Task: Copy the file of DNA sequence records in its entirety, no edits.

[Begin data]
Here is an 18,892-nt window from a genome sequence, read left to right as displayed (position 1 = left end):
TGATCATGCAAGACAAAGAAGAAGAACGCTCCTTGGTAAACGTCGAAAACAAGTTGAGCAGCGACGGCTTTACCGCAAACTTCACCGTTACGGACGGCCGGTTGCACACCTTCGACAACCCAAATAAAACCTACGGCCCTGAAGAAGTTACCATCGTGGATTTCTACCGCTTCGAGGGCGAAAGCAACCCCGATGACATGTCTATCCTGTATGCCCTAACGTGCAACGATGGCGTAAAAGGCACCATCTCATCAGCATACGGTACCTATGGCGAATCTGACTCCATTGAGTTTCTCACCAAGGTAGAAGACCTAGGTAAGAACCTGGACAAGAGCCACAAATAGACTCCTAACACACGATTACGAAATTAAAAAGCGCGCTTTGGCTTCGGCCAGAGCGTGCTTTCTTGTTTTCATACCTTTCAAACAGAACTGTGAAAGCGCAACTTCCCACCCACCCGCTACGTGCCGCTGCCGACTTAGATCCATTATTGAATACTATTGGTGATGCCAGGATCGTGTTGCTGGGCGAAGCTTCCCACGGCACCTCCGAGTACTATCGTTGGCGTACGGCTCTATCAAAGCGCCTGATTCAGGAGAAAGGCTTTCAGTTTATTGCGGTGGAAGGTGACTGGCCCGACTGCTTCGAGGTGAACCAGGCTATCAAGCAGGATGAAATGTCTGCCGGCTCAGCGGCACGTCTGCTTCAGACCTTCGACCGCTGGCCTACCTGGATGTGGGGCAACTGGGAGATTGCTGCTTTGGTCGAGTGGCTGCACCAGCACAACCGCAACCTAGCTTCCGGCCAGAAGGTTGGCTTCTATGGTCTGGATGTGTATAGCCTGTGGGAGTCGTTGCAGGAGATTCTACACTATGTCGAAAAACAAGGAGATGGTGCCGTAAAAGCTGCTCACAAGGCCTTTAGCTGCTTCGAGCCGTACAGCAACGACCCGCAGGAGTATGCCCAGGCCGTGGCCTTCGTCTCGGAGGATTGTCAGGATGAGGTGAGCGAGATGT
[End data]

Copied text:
Here is an 18,892-nt window from a genome sequence, read left to right as displayed (position 1 = left end):
TGATCATGCAAGACAAAGAAGAAGAACGCTCCTTGGTAAACGTCGAAAACAAGTTGAGCAGCGACGGCTTTACCGCAAACTTCACCGTTACGGACGGCCGGTTGCACACCTTCGACAACCCAAATAAAACCTACGGCCCTGAAGAAGTTACCATCGTGGATTTCTACCGCTTCGAGGGCGAAAGCAACCCCGATGACATGTCTATCCTGTATGCCCTAACGTGCAACGATGGCGTAAAAGGCACCATCTCATCAGCATACGGTACCTATGGCGAATCTGACTCCATTGAGTTTCTCACCAAGGTAGAAGACCTAGGTAAGAACCTGGACAAGAGCCACAAATAGACTCCTAACACACGATTACGAAATTAAAAAGCGCGCTTTGGCTTCGGCCAGAGCGTGCTTTCTTGTTTTCATACCTTTCAAACAGAACTGTGAAAGCGCAACTTCCCACCCACCCGCTACGTGCCGCTGCCGACTTAGATCCATTATTGAATACTATTGGTGATGCCAGGATCGTGTTGCTGGGCGAAGCTTCCCACGGCACCTCCGAGTACTATCGTTGGCGTACGGCTCTATCAAAGCGCCTGATTCAGGAGAAAGGCTTTCAGTTTATTGCGGTGGAAGGTGACTGGCCCGACTGCTTCGAGGTGAACCAGGCTATCAAGCAGGATGAAATGTCTGCCGGCTCAGCGGCACGTCTGCTTCAGACCTTCGACCGCTGGCCTACCTGGATGTGGGGCAACTGGGAGATTGCTGCTTTGGTCGAGTGGCTGCACCAGCACAACCGCAACCTAGCTTCCGGCCAGAAGGTTGGCTTCTATGGTCTGGATGTGTATAGCCTGTGGGAGTCGTTGCAGGAGATTCTACACTATGTCGAAAAACAAGGAGATGGTGCCGTAAAAGCTGCTCACAAGGCCTTTAGCTGCTTCGAGCCGTACAGCAACGACCCGCAGGAGTATGCCCAGGCCGTGGCCTTCGTCTCGGAGGATTGTCAGGATGAGGTGAGCGAGATGT